The late German-American physicist Hans Bethe once described himself as "the H-bomb's midwife". He left Nazi Germany in 1933, after which he helped develop the first atomic bomb, won the Nobel Prize in Physics in 1967 for his contribution to the theory of nuclear reactions, advocated tighter controls over nuclear weapons and campaigned vigorously for the peaceful use of nuclear energy.
We found out that indeed implosion would work very well, and Teller had suggested that implosion would compress the material. And when you compress the material then the critical mass goes down about as the square of the density that you achieve. So it would... it would seem natural to me to ask Teller, who was the leader of one of the group, that he would take charge of this and... and do theoretical work on implosion. But he refused to do that because he was still more interested in investigating the Super; the use of light nuclear deuterium for further increasing the energy from a nuclear reaction, so I had to get somebody else. And fortunately, at just about the same time, collaboration was established between the British and the American project, and I was told, was there anybody among the British scientists whom I would like to have at Los Alamos? 'Yes,' I said, 'let me take the best, let me ask for Rudi Peierls.' And indeed, Rudi Peierls was assigned to Los Alamos and became the Group Leader of the Theoretical Implosion Division - Group I should say - And he had very good people in his group, one of them was Bob Christy. And when the practical implementation of implosion didn't work quite satisfactory, Christy suggested 'Well, there's a very easy way to do it. We know that material is compressed, so why don't we assemble the material from the beginning, assemble one critical mass, 95% of a critical mass, and then let the implosion act on complete sphere of material. The implosion will compress it to maybe twice the original density, and then we have four critical masses, and that's splendid, and that will give us a very good efficiency.' So this Christy Method was adopted, and it was tested at what is called Alamogordo, in the New Mexican desert, on July 16th, 1945.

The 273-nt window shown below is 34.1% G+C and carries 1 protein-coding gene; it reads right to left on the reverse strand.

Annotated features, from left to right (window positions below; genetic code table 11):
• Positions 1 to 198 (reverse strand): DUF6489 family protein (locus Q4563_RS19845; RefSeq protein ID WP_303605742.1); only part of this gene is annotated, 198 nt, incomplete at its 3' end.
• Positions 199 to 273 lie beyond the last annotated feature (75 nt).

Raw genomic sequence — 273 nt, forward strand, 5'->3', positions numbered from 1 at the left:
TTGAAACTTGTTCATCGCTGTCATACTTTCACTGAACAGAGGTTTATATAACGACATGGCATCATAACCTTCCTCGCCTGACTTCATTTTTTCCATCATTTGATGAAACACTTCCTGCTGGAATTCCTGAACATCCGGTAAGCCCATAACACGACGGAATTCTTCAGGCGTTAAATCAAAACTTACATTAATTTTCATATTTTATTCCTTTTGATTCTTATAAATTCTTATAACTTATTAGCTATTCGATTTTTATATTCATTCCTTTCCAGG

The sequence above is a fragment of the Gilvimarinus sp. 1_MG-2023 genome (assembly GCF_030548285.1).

Title: Help from the British, and the 'Christy Gadget'
Silvan Sam Schweber is the Koret Professor of the History of Ideas and Professor of Physics at Brandeis University, and a Faculty Associate in the Department of the History of Science at Harvard University. He is the author of a history of the development of quantum electro mechanics, "QED and the men who made it", and has recently completed a biography of Hans Bethe and the history of nuclear weapons development, "In the Shadow of the Bomb: Oppenheimer, Bethe, and the Moral Responsibility of the Scientist" (Princeton University Press, 2000).
1946, Alamogordo, New Mexico, Edward Teller, Rudolf Peierls, Robert Christy